The term Weq i represents the equivalent NMOS transistor width with Req i linear-region resistance, xi and xj represent the x coordinates of nodes Gi and Gj in the virtual ground line, and α is a user-defined coefficient, which depends on the charge-recycling resistances between different Gi and Pi nodes, resistances Ri, and the interconnect resistance per unit length for the virtual GND line.

Particular embodiments define the term Weq i in Equation 13 as a weighted average of the widths of all CR transistors, with weights for the different CR transistors being defined according to their distances from the cell under consideration. Terms Req i and Weq i are related to each other through Equation 11. From Equation 13, particular embodiments express the term Weq i as follows:

W eq i = j = 1 M b ij W j i 1 i M ( 14 )
Particular embodiments define the coefficients bij as follows:
b ij=1−α|x i −x j| 1≦i,j≦M  (15)
Equation 14 provides a value for each Weq i as a linear function of all Wi.

Particular embodiments further simplify the circuit by replacing the RC interconnect networks in the virtual ground and virtual VDD lines with their equivalent RC-lumped models at nodes Gi and Pi, respectively. FIG. 9 illustrates an example model of this type. Particular embodiments calculate the RC-lumped model elements for virtual ground, Ri (G) and Ci (G), as follows:

C i ( G ) = Y G , 1 i R i ( G ) = - Y G , 21 Y G , 1 i 2 ( 16 )
The terms YG,1i and YG,2i represent the first and second moments of total admittance at node Gi in the virtual ground RC tree and particular embodiments calculate these terms from the Taylor series expansion of the total admittance at node Gi, YG i (s), e.g.:
Y G i (s)=Y G,1i s+Y G,2i s 2 + . . . +Y G,ki s k+ . . .  (17)
Particular embodiments similarly calculate the elements of the RC-lumped model of the virtual VDD line.

Particular embodiments recursively calculate the first and second moments of total admittance at any node in the virtual ground or virtual VDD lines in an RC tree.

Particular embodiments define the CR delay in the example circuit that FIG. 9 illustrates as the time the voltage at node Gi takes to drop from VDD to δ percent of its final value. Particular embodiments may calculate the CR delay for node Gi may be as follows:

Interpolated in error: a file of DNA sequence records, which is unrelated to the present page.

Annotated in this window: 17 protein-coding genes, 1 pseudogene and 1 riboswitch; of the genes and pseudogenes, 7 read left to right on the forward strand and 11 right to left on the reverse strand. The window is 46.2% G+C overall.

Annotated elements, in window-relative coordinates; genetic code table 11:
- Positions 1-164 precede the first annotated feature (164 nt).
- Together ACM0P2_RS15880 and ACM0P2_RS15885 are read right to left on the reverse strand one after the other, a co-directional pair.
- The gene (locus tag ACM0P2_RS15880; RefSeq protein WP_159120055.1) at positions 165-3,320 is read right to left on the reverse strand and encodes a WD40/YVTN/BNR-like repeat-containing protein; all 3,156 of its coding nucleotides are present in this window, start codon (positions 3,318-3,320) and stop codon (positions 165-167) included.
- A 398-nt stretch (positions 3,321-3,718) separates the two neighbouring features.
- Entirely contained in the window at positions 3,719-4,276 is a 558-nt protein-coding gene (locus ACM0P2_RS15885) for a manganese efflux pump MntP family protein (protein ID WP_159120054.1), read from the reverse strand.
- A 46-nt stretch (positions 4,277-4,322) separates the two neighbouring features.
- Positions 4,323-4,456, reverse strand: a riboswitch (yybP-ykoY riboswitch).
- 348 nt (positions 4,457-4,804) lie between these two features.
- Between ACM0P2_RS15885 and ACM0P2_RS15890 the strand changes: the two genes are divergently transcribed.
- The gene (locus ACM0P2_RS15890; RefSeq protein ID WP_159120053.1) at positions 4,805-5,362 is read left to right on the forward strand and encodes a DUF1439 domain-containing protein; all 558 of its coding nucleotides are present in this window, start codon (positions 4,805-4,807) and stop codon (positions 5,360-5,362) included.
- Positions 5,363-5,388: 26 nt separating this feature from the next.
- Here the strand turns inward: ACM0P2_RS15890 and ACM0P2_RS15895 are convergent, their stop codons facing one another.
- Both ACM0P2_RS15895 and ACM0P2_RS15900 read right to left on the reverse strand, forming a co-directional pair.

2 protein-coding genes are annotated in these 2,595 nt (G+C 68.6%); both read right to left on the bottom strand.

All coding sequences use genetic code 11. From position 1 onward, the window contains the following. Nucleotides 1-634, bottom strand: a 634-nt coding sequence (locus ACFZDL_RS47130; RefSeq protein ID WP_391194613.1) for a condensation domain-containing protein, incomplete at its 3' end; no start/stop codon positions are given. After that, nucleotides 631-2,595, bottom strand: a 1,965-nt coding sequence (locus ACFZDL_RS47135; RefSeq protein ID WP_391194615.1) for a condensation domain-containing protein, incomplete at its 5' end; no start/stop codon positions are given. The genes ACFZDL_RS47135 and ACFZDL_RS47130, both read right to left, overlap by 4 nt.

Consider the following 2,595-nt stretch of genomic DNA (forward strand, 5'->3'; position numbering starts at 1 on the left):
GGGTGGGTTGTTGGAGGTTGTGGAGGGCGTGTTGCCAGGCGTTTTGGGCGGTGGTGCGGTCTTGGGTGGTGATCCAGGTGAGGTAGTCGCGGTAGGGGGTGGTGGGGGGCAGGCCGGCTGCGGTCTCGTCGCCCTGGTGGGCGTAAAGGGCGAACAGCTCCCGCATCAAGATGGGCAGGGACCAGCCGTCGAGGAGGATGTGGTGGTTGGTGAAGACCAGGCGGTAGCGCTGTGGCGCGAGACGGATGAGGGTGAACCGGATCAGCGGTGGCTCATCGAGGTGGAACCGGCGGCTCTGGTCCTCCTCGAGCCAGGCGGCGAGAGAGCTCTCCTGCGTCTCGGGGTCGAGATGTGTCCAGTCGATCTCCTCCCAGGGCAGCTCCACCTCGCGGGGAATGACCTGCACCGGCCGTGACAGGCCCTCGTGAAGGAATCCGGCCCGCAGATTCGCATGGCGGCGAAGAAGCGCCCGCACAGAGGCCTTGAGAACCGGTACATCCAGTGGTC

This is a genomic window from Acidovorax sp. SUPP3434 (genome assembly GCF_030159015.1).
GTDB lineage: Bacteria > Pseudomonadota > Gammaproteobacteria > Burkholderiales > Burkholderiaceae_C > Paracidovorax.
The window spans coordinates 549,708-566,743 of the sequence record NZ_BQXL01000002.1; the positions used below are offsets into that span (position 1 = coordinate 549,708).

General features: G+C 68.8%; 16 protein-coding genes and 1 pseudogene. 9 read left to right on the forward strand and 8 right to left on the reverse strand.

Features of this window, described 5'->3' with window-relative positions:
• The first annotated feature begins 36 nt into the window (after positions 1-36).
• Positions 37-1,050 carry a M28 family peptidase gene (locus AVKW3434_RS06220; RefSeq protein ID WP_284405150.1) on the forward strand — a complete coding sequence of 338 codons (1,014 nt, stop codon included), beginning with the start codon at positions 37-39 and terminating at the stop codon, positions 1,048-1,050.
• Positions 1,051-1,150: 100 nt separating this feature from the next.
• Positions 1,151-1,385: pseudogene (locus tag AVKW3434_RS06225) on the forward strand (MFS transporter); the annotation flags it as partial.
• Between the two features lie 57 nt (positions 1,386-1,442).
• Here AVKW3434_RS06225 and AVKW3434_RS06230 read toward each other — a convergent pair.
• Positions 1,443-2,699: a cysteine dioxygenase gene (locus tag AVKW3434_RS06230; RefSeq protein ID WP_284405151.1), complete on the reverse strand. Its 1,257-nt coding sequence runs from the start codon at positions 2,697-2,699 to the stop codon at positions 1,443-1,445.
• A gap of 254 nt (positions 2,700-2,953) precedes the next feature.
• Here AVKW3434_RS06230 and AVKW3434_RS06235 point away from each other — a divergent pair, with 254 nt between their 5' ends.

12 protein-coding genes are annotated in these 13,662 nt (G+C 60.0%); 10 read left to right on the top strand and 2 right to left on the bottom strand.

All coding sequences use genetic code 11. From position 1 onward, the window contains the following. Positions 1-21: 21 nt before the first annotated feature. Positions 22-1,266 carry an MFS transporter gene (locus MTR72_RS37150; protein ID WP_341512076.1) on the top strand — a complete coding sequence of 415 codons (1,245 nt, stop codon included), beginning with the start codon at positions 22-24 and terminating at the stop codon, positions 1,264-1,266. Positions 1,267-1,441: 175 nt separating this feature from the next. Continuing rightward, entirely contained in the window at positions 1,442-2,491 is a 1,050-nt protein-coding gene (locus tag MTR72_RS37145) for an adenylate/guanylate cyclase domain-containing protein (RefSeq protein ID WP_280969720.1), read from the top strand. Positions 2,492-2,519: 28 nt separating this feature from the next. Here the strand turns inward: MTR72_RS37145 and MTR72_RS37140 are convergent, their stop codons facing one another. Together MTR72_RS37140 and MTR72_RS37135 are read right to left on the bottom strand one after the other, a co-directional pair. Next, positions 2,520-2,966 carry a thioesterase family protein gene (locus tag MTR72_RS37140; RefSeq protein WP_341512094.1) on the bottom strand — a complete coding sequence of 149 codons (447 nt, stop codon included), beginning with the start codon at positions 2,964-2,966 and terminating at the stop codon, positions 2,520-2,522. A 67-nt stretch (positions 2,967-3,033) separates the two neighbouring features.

d i CR = 1 ln ( δ ) ( R i ( G ) + R eq i + R i ( P ) ) C i ( G ) C i ( G ) ( C i ( G ) + C i ( P ) ) ( 18 )
Using Equations 13, 14, and 18, particular embodiments express the set of constraints in Equation 4 as follows:

j = 1 M b ij W j W m i n - i i 1 i M ( 19 )
The term Wmin-i represents a lower bound on Weq i , and particular embodiments calculate this term as follows:

W m i n - i = η [ [ ( 1 + γ ) t w - t r em i ] ln ( δ ) ( C i ( G ) + C i ( P ) ) C i ( G ) C i ( P ) - R i ( G ) - R i ( P ) ] - 1 ( 20 )
Having defined the set of linear constraints in Equation 19 and having as an objective a minimization of total power overhead in Equation 9, particular embodiments formulate and solve the optimization problem using one or more standard mathematical programming packages as follows:

Minimize ( i = 1 M W i ) s . t . : j = 1 M b ij W j W i - m i n i 1 i M W i 0 i 1 i M ( 21 )
The optimization problem defined by Equation 21 is an LP problem, which is a polynomial time solvable problem.

Particular embodiments use only one sleep transistor for each cell row. Particular embodiments fix placement of the sleep transistors and reserve the left-most corner of each cell row for sleep-transistor placement. Particular embodiments then size the sleep transistor for each row be sized for a maximum delay penalty of approximately 10%. After sleep transistor sizing and placement, particular embodiments extract the resulting gate-level netlist as well as the virtual ground and virtual VDD interconnect values and use this information to calculate bij values in Equation 15 and Wmin-i values in Equation 20.